Tag Info

Hot answers tagged

3

$\mathcal{E}$ is just a separable Hilbert space. Since all separable Hilbert spaces are isomorphic (non-canonically, alas), nothing further has to be specified about this. The elements of this abstract space are written as kets. Since $L^2(X)$ is a separable Hilbert space for $X=\mathbb{R}^n$ (it is for a larger class of spaces, but that's not relevant ...


2

In a certain sense, $\psi(\mathbf x)$ is to $|\psi\rangle$ as $v^i$ is to $\mathbf v$. We say that $\mathbf v$ is vector in a vector space while $v^i$ are the components of $\mathbf v$ on some basis: $$\mathbf v = \sum_i v^i\;\vec e_i$$ where $$v^i = \mathbf v \cdot \vec e_i$$ Analogously, $|\psi\rangle$ is a ket in a vector space while $\psi(\mathbf ...


2

The claim is that $|0(\theta)>$ lies outside the Hilbert space built on the original vacuum |0>. To check that this true, consider the overlap of the new vacuum $|0(\theta)>$ and the (unnormalized) basis states $(a_k^\dagger)^n|0>$ generated from |0>, taking into account that $a_k(\theta) = a_k + \theta_k$, $a_k = a_k(\theta) - \theta_k$, and ...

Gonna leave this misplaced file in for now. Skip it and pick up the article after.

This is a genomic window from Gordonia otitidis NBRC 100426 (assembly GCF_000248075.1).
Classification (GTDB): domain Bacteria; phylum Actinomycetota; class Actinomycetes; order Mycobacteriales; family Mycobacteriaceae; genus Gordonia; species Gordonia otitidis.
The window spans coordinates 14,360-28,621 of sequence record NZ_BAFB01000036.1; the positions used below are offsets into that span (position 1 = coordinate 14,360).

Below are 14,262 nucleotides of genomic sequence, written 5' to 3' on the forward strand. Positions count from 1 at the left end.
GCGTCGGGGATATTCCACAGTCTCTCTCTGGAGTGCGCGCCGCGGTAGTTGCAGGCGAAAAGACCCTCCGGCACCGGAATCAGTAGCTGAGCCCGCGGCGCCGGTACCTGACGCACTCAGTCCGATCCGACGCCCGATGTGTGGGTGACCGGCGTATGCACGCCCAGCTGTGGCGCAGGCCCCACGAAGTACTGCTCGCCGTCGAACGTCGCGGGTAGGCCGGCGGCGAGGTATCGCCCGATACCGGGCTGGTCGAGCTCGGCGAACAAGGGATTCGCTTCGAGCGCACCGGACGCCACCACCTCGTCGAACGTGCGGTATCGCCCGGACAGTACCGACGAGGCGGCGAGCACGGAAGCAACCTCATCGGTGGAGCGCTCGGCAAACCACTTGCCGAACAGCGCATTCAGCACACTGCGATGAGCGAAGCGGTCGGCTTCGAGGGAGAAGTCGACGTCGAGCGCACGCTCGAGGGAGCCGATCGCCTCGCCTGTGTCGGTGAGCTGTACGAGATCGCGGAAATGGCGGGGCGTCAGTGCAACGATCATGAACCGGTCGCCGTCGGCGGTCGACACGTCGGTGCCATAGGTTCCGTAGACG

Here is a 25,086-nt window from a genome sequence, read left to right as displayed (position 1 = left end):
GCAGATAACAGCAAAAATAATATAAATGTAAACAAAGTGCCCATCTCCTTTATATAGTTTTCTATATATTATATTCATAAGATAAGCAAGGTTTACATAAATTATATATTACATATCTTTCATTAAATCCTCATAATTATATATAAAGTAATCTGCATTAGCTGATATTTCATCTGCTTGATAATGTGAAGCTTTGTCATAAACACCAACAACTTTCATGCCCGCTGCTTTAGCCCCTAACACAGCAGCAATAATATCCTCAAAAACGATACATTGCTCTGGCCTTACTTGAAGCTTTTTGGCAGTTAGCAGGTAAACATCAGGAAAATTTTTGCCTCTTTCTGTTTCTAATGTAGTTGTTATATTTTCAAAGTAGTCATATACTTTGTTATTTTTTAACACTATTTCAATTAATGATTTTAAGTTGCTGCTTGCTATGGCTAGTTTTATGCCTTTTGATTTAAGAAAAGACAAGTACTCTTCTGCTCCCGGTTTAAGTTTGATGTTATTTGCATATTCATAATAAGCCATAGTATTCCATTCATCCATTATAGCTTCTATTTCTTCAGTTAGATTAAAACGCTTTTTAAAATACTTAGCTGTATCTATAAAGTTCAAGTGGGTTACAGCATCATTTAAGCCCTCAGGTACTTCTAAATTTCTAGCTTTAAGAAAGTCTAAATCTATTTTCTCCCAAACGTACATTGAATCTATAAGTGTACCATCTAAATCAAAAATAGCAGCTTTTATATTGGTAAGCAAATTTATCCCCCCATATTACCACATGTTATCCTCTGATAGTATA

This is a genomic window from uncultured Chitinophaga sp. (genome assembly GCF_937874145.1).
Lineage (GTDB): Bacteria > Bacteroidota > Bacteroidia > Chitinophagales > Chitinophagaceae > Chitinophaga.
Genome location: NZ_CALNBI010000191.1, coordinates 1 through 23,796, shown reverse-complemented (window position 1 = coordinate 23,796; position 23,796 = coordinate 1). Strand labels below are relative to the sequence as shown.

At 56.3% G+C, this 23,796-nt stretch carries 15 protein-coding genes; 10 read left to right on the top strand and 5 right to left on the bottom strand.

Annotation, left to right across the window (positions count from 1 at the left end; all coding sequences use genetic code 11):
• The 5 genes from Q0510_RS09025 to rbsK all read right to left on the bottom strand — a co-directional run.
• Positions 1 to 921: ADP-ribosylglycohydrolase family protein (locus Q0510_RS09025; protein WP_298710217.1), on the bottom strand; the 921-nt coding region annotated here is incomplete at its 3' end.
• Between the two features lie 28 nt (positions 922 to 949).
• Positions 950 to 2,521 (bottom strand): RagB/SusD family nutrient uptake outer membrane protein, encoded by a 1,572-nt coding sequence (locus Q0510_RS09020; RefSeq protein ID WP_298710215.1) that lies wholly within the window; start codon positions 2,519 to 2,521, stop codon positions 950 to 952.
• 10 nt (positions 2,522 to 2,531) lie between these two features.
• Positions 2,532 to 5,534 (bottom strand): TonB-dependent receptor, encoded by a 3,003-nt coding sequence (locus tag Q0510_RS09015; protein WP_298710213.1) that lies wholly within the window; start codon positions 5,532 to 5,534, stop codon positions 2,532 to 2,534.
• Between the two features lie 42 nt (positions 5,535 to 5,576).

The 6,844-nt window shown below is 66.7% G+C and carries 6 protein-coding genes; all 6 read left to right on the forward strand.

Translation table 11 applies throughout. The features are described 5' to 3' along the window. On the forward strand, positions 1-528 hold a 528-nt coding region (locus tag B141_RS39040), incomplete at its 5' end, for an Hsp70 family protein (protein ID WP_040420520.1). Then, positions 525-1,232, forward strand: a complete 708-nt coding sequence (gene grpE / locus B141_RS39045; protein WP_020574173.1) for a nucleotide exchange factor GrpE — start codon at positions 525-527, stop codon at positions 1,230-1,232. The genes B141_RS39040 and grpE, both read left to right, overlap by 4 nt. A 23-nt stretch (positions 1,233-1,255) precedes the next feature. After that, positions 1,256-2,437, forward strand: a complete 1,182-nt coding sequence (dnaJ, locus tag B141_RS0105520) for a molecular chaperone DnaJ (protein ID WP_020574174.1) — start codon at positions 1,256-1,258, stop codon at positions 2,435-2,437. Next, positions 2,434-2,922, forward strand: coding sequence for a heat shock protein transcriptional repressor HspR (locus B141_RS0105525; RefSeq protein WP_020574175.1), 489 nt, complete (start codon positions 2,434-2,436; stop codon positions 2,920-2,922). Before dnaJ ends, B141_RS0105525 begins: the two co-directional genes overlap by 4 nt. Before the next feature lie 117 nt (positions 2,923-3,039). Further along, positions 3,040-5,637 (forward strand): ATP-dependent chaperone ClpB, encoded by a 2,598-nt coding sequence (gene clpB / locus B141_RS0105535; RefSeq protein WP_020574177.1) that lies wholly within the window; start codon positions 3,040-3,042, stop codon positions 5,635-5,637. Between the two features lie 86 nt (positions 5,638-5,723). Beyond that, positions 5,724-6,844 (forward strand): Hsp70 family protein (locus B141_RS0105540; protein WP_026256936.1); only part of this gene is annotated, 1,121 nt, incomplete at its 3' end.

2

No. For example, $f(x, y) = xy$ gives $f(x, p) = xp$ which is not an observable since $(xp)^\dagger = px \neq xp$.


1

Yes. If $A$ and $B$ are observables, then so is $A+B$. In this case, since $H_0$ and $H$ are observables, so is $H-H_0 = W$.


1

Only the full hamiltonian is observable, as in "corresponds to a physical quantity that can be observed." The "free" and "perturbed" parts are a convenient split when we do a calculation but are not separately observable. In fact it would be surprising if they were, since the split between free and perturbed was arbitrary, it is our choice how to make the ...


1

Observables are measurable quantities represented by certain mathematical structures dependent on the theory. In classical mechanics, measurable quantities are represented by functions on a phase space. In quantum mechanics, they are represented by operators on a Hilbert space. In classical mechanics, a measurement is equivalent to evaluating the function ...


1

Observables (I refer here to Hermitian operators) are confusingly named since they are not observable. What is observable, as you noted, is the eigenvalues that represent the outcomes. So what are observables for? The clearest way to understand the issue is to look at Heisenberg picture observables. These observables change over time but the state does not ...



Only top voted, non community-wiki answers of a minimum length are eligible